1

0

5

0

0

0

0

0

0

0

0

0

0

0

0

0

0

0

0

0

1

0

0

0

0

0

0

0

0

0

0

0

0

3

0

0

0

0

0

0

6

0

0

0

0

0

0

3

0

0

0

0

0

0

0

0

0

0

0

0

0

0

0

0

0

0

d

0

0

0

0

0

0

2

0

0

0

0

0

0

0

0

0

0

0

0

0

0

0

0

0

0

0

0

0

0

0

0

0

0

0

0

0

0

0

0

0

0

0

0

0

0

0

e

9

0

0

0

4

0

0

0

0

0

0

0

0

0

0

0

0

0

0

0

0

0

0

3

0

0

0

80

0

0

8

0

0

0

0

0

0

0

0

0

0

0

0

0

0

0

0

0

0

0

0

0

0

0

14

5

7

0

0

7

19

0

5

0

0

0

0

7

0

f

0

0

0

0

0

0

0

1

3

0

0

7

8

0

11

0

0

0

0

0

0

0

0

2

0

0

14

0

0

0

0

4

0

0

0

0

6

0

0

0

0

0

0

0

0

11

17

10

93

38

87

5

36

22

368

5

7

7

8

16

32

35

11

6

6

7

9

10

11

g

Fauchald & Jumars 1979 (and references therein). Neves & Omena 2003. Duffy 1990 (and references therein). Theil 1999. Duffy & Hay 2000. Thomas 1993. Butler et al. 1983. hZimmerman et al. 1979. iChristian & Luczkovich 1999. jDuffy et al. 2001. kBarnes 1987. lNicotri 1980. mCartes et al. 2007. nNielson 2001. o Kvitek et al. 2008. pDuffy 2002. qCarlier et al. 2007. rGrall et al. 2006. sKaras et al. 2007. tLe Loc’h & Hily 2005. uFrick et al. 2003. vKennedy et al. 2001. wGore & Abele. xSchram 1986. yHendler et al. 1995.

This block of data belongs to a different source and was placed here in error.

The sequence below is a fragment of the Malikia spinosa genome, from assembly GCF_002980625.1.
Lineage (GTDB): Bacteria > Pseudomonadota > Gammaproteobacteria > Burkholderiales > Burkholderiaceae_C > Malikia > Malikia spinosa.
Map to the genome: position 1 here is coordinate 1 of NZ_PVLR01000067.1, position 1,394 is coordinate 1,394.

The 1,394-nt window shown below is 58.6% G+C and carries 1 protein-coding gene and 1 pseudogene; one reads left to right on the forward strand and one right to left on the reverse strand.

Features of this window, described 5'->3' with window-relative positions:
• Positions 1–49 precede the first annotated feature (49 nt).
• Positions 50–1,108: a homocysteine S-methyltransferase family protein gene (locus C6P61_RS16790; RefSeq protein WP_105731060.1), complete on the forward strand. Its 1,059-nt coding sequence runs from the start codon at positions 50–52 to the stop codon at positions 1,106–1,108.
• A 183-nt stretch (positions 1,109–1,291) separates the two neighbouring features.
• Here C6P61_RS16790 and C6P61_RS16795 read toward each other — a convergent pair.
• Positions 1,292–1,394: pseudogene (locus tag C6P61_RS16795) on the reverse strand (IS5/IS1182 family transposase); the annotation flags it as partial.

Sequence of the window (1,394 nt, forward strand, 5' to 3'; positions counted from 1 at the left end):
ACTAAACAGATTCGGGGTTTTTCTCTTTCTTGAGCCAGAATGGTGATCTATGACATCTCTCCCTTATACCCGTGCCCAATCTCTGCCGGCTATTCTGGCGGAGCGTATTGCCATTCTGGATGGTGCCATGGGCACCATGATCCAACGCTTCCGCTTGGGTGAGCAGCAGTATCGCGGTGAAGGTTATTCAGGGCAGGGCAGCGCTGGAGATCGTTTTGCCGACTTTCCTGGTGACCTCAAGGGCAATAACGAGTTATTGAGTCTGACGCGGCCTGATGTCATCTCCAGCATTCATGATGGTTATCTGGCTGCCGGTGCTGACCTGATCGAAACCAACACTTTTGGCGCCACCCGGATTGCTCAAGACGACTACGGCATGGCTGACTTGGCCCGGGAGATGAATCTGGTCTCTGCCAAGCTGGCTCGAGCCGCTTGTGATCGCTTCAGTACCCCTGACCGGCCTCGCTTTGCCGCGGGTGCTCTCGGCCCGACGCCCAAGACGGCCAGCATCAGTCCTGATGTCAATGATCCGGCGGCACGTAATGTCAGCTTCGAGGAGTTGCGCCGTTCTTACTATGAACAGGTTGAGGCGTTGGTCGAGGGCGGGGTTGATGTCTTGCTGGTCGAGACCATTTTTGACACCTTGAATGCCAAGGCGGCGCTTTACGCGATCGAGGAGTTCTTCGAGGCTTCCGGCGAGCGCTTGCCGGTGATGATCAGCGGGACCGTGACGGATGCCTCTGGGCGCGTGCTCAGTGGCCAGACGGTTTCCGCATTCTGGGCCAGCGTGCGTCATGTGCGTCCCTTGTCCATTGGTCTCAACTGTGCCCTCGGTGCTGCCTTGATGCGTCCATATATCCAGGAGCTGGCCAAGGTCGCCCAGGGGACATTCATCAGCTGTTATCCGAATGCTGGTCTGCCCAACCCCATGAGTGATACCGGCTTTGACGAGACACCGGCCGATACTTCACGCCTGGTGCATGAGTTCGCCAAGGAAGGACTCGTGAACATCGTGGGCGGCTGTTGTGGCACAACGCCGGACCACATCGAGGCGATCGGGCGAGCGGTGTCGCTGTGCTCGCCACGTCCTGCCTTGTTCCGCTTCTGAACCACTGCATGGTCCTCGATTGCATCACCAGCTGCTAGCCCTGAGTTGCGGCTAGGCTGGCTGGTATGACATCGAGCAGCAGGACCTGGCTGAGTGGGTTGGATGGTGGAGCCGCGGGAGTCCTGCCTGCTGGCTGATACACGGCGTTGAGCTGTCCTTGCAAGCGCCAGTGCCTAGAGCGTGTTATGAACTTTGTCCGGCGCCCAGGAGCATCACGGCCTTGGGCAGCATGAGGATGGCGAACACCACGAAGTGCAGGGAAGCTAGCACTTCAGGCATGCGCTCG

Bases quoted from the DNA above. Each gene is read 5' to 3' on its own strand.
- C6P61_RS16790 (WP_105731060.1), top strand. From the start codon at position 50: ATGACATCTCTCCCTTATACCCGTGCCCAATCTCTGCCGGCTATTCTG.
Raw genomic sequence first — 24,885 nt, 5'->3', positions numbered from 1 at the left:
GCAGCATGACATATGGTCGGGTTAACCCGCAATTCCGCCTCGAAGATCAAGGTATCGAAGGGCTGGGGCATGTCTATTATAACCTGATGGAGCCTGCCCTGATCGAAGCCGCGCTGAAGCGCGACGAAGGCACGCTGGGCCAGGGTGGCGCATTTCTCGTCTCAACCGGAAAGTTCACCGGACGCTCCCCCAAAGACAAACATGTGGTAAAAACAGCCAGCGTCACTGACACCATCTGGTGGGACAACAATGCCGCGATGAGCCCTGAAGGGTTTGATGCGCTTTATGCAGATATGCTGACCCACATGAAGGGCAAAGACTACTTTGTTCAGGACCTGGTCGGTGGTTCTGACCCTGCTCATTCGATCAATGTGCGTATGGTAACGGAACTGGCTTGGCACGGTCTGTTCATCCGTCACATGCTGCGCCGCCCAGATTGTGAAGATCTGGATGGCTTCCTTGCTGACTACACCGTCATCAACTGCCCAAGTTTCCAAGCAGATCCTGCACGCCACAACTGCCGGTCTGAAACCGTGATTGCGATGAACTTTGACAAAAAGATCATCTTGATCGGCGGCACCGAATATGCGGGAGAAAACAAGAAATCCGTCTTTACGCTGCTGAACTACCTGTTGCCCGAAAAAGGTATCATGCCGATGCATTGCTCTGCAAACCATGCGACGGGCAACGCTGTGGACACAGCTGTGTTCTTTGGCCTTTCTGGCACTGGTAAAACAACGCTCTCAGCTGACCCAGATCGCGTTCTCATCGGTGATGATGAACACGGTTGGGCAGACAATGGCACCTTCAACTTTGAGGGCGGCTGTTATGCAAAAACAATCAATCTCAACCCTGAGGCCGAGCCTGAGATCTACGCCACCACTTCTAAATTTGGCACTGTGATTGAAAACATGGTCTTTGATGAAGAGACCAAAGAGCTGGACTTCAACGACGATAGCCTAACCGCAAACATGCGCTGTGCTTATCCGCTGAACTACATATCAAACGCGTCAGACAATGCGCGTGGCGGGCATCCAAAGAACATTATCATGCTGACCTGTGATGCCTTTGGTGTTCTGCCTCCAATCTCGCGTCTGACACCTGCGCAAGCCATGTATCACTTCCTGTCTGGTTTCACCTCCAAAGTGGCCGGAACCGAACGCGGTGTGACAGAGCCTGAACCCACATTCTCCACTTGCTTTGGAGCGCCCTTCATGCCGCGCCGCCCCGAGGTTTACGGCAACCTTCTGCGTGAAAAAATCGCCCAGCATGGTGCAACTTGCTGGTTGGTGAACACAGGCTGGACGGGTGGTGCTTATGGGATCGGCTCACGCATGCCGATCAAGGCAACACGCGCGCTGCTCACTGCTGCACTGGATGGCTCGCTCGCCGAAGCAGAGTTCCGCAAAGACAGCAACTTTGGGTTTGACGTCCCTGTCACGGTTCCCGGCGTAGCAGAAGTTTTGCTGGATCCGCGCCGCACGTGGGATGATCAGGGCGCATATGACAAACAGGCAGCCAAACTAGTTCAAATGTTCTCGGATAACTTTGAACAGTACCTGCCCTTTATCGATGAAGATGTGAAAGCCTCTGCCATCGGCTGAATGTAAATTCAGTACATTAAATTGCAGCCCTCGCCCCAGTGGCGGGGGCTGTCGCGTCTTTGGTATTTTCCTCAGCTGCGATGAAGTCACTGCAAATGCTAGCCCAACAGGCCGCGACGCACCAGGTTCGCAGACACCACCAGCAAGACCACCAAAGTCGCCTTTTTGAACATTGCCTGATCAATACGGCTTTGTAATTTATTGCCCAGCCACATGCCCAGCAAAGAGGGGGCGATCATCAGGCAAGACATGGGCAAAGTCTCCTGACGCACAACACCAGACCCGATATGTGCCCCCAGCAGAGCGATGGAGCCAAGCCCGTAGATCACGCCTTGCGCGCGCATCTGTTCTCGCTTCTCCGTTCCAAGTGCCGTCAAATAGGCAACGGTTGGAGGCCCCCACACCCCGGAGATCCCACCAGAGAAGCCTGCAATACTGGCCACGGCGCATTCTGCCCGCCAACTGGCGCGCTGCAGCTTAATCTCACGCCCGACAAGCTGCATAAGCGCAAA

a

Sipuncula

Sipuncula

Bivalve 1

Bivalvia

interruptus

Parviturboides

Gastropoda

angulata

Ophiothrix

Ophioprium sp.

Ophiuroidea

10

O

O/Ck

dubia

O

O/Ck

48

F

F

11

Ox

Ox

Leptochelia sp.

16

3

G

Leptochelia

Tanaidacea

coralicola

Jaeropsis

bowmani

Hansenium

Isopoda

rusimanus

Pachycheles

Ow

G

Ov

38

Pontonia

47

S

Ou

margarita

G

Os/Ct

37

G

G

36

Oq/Cr

Cp

Planes minutus

22

13

Munida irrasa

floridana

Pilumnus

townsendi

Synalpheus

carolinensis

Pagurus

G

46

Hn/So

S

Hm

H/Cm

45

Lembos sp.

Lembos smithi

12

G

Hl

Decapoda

F

G

Dk

42

S

G

F

41

Hj

Hi

F/Hf

Ampithoe valida

35

33

31

Corophioidae

mucronatus

Gammarus

websteri

Lembos

plumulosus

Leptocheirus

Sponge- and tunicate-associated macrofauna 113

Invertebrate Biology vol. 129, no. 2, spring 2010

114

Fiore & Jutte

Table 5. Total percentage of each major associate taxon for all sponges and all tunicates. Taxa Amphipoda Isopoda Echinodermata Mollusca Polychaeta Decapoda Other

Sponges

Tunicates

4 1.5 0.5 0.4 93 0.3 0.3

32 9.3 1.3 0.7 28 28 0.7

ctatus), and one percent of the total species, were also observed in the infauna samples. While the calculated parameters were generally higher for the benthic infauna than for the hosts (Table 5), there was no significant difference in the diversity or the evenness values (p40.05) between the benthic fauna and the host-associated fauna from St. Augustine Scarp. Species richness, however, was significantly higher in the benthic infaunal samples compared with the hosts (W 5 77, p 5 0.0005).

Fig. 4. Parametric cluster analysis of symbiont communities using hierarchical clustering and Bray– Curtis similarity based on the density of symbiont species. I, II, III, and IV are the major groups recognized.